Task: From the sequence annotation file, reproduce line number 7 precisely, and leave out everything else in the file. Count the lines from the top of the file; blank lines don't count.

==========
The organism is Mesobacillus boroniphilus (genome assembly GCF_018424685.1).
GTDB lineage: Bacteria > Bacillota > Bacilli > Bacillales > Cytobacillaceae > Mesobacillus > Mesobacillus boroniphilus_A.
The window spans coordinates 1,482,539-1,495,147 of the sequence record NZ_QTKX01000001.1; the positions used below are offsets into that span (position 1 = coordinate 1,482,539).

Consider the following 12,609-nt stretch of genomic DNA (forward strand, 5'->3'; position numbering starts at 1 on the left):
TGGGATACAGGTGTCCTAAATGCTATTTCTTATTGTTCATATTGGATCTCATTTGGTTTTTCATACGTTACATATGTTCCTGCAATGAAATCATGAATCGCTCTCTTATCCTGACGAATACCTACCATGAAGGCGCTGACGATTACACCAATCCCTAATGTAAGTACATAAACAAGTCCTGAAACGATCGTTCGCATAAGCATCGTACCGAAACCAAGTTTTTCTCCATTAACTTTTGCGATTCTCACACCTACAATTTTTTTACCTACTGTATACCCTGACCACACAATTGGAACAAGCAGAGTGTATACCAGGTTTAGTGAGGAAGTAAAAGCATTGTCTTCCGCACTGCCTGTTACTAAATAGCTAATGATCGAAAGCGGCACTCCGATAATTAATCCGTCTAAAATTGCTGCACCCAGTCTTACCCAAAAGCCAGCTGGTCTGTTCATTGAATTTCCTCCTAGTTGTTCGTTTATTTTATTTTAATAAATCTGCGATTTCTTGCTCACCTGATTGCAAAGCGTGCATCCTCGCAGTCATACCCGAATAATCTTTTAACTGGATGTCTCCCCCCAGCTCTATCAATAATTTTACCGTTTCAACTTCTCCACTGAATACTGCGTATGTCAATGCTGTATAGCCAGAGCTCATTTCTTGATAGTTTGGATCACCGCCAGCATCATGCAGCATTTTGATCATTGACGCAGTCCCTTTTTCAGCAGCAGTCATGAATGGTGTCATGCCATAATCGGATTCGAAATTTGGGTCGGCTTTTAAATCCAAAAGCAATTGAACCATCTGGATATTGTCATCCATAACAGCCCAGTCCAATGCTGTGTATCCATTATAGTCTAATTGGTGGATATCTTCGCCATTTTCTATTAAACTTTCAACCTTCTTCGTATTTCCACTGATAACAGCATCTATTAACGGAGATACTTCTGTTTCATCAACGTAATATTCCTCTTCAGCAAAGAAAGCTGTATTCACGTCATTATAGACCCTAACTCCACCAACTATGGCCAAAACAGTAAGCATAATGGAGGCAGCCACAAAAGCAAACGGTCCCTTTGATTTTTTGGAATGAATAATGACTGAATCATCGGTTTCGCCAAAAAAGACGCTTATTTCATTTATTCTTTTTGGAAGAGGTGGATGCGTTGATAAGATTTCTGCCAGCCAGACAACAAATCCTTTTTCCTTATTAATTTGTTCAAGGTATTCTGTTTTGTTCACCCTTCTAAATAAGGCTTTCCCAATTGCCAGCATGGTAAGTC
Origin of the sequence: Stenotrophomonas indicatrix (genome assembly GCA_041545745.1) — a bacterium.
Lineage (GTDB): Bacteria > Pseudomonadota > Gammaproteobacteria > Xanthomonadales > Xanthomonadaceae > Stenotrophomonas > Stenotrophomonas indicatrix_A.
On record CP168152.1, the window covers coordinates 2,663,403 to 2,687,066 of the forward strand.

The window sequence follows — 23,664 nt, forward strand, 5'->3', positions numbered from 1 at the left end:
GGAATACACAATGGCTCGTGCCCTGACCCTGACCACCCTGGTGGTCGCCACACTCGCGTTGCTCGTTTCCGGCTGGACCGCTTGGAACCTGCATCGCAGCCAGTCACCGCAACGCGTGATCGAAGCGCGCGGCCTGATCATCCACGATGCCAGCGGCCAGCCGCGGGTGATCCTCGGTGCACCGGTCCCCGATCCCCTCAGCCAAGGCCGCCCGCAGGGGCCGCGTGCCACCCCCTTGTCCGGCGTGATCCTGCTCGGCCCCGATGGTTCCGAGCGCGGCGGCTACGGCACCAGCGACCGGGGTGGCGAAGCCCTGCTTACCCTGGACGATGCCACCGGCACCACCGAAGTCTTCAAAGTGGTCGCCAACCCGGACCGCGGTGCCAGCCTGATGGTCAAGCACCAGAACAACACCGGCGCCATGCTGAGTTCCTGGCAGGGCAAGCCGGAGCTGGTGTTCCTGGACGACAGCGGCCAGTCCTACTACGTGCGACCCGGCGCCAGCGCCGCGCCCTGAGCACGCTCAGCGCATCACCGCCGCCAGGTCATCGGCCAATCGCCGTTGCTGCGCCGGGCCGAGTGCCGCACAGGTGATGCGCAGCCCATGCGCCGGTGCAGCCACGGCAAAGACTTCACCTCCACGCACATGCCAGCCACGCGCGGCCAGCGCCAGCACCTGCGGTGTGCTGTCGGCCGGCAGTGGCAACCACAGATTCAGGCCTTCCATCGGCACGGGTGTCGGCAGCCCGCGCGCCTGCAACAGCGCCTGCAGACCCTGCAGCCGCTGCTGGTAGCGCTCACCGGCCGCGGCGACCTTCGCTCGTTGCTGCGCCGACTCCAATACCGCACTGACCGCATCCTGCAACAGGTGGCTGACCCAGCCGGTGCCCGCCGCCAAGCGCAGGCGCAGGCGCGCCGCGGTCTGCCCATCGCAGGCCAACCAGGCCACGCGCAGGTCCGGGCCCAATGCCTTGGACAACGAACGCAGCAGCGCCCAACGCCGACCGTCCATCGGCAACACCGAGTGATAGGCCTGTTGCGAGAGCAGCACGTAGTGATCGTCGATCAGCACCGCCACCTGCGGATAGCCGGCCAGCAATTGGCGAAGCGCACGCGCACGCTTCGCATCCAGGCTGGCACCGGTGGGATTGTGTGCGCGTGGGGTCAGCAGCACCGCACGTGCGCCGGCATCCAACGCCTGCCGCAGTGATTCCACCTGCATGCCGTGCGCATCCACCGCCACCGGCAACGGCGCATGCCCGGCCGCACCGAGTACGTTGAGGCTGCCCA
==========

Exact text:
Lineage (GTDB): Bacteria > Pseudomonadota > Gammaproteobacteria > Xanthomonadales > Xanthomonadaceae > Stenotrophomonas > Stenotrophomonas indicatrix_A.